We grew kohlrabi for the first time last year and I’m happy to report they are no problem at all to grow. These extraordinary purple, and sometimes green, knobbly turnip-like vegetables have a crown of upright leaves poking out around them and look very healthy, both to look at and to eat. We now have about forty to consume. Luckily they hold well, so not too much pressure, but all the same I have made myself a list of ideas so that we can get through them – roasted, stir fried, gratins, fritters and salads….
Kohlrabi translates from German as ‘cabbage turnip’, which is pretty apt, although they don’t have a strong cabbage flavour. They are crunchy, juicy and crisp, so ideal for salads where both the bulb and the leaves can be used
After a month of what can only be described as manky weather – cold, wet and very muddy, a crispy salad is always a treat for the immune system and, in this case, it’s also going to give our final red cabbage a good home.
Our cabbage patch is emptying out rapidly, with some extra help from the birds. It had been protected by a bird cage but when one of the Christmas storms caved in one end we stupidly took it down. This had the brief advantage of easy access to the sprouts but it also gave great access to the hungry birds who’ve had themselves a party and decimated the once healthy cabbages and kales. Fortunately the birds aren’t attracted to red cabbages so they were left there, like lonely purple orbs.
Winter salads and slaws can be made from a variety of seasonal vegetables that grow here. Cabbages – white, green or red, carrots, turnips, celeriac, fennel, kohlrabi…they all enjoy being sliced/grated and dressed. Add to whatever melange you decide upon – toasted nuts and seeds for extra crunch and protein and maybe chopped apples or pears for a little crisp sweetness and you’ll have a nutritious life-enhancing bowl to chomp your way through whilst we wait for the spring to arrive!
Here’s a recipe for a slaw incorporating both kohlrabi and red cabbage but it’s really just a guide. Use whatever vegetables that you have at hand but pay attention to the preparation tricks (salting the veg etc) and the dressing and you’re guaranteed to be pleased with the result.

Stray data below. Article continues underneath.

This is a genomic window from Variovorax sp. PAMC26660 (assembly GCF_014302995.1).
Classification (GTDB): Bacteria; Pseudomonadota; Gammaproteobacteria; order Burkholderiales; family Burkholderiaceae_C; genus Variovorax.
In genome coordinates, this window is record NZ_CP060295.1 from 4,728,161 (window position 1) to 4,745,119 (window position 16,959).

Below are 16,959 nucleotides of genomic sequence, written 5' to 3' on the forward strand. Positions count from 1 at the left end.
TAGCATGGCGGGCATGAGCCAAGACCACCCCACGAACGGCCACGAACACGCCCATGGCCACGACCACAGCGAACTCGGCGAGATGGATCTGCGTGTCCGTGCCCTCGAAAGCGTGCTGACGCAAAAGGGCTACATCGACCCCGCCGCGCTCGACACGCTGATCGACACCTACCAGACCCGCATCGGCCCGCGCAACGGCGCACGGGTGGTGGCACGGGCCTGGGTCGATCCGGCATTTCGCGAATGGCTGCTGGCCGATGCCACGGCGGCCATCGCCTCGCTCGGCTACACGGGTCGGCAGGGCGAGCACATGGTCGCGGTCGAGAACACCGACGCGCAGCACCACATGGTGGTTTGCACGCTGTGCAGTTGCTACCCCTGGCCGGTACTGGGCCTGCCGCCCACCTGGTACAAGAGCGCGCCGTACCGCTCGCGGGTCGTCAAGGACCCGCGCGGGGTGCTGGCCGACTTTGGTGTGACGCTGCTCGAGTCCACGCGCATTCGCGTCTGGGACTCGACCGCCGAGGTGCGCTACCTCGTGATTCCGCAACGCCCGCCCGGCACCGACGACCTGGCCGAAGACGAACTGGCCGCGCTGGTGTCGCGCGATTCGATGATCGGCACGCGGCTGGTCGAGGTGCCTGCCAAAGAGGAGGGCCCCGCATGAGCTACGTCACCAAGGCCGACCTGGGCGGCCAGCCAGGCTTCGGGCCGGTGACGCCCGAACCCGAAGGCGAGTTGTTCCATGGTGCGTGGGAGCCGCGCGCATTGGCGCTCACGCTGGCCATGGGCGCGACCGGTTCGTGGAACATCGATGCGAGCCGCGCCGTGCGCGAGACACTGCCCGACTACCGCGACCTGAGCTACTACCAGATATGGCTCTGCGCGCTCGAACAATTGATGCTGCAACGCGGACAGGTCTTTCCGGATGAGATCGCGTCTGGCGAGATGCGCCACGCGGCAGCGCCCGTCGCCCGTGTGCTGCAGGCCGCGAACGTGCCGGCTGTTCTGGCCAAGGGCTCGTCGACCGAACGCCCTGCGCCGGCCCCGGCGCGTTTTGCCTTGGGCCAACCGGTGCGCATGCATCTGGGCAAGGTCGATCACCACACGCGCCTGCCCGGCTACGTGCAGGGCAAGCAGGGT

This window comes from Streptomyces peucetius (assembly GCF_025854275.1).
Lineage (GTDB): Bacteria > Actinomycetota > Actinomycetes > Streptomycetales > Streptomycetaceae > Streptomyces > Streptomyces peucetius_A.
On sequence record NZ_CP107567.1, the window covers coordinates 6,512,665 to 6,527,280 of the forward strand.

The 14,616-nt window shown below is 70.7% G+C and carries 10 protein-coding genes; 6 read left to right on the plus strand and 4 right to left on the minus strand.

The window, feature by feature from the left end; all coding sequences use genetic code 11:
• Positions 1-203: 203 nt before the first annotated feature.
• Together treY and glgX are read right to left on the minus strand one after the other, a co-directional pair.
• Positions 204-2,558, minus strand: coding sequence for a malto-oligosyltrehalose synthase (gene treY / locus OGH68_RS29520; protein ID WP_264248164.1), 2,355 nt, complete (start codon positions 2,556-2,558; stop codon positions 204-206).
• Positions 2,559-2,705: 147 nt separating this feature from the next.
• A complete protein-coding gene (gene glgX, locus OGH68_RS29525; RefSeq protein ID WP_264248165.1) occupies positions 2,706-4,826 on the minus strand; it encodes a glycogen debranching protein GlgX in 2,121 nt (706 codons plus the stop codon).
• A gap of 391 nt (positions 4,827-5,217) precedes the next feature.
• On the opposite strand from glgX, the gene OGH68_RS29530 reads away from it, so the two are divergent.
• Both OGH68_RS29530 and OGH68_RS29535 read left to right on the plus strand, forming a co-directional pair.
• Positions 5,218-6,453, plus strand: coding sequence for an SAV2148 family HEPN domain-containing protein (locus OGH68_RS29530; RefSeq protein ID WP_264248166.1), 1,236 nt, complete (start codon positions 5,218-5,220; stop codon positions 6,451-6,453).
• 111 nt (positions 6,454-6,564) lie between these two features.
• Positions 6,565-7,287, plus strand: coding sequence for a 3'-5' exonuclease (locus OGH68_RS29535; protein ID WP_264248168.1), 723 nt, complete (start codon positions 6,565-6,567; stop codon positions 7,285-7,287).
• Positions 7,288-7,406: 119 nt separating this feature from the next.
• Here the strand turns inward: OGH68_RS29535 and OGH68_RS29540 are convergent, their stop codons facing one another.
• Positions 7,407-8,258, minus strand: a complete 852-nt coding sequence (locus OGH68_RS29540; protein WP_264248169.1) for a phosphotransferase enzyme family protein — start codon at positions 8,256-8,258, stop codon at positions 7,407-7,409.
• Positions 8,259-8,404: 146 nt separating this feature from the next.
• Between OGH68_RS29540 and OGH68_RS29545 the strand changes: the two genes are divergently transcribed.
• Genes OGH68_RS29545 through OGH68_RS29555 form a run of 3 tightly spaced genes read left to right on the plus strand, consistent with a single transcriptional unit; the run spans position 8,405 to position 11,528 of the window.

• Quarter head of red cabbage
• 1 small kohlrabi
• Handful kale or kohlrabi leaves
• 1 head fennel
• 1 red onion
• 1tsp sugar
• 2tbs white balsamic or white wine vinegar
• 1tsp Dijon mustard
• 1 crisp apple or pear
• 75g toasted hazelnuts, roughly chopped
• 75mls olive oil
• 75mls rape seed or sunflower oil
Trim the fennel, then cut in half lengthwise. Remove some of the core by cutting a v out of the base then slice the fennel finely. Put the fennel into a bowl and sprinkle with half a tsp salt. Toss to mix well then leave aside for 15 minutes. The fennel will sweat and soften. Tip the fennel onto a clean, dry t-towel, pat dry then roll up and give a little squeeze.
Remove the leaves from the kohlrabi – if they are still on it. If the leaves are in good condition roll them up into a cigar shape then slice into skinny ribbons. Peel the kohlrabi bulb and slice thinly. Stack the slices then cut into matchsticks. If you prefer you could grate the kohlrabi but I think the matchsticks add a better crunch.
Peel the red onion, cut it in half then slice finely. Sprinkle over a little salt, give it a rub to separate the rings. Put the sugar and vinegar into a bowl, stir to dissolve then add in the sliced onion and mix well. Leave aside to soften
Remove the core of the red cabbage by cutting out a V at the stem then slice finely.
Wash the apple or pear, remove the core and dice finely – there’s no need to peel the fruit.
Reserve the juice from the onion then put the onion into the salad bowl together with the dried fennel, sliced cabbage, julienned kohlrabi and diced apple or pear.
Make the vinaigrette in a small bowl. Whisk the onion juice and Dijon together then slowly drizzle in the oils whisking continuously to emulsify. Taste to check, if it needs brightening up add a little more vinegar and/or salt.
Pour the vinaigrette over the vegetables then toss everything together and scatter the hazelnuts over the top.
Here’s to more daylight, Roll on spring!
Lettercollum Kitchen Project,
PS: There are a few places free on the gluten-free baking class on February 11, so if you would like to know how to make the best g/f bread, sweet and savoury pastry, muffins, cakes etc give me a shout. Includes a large lunch!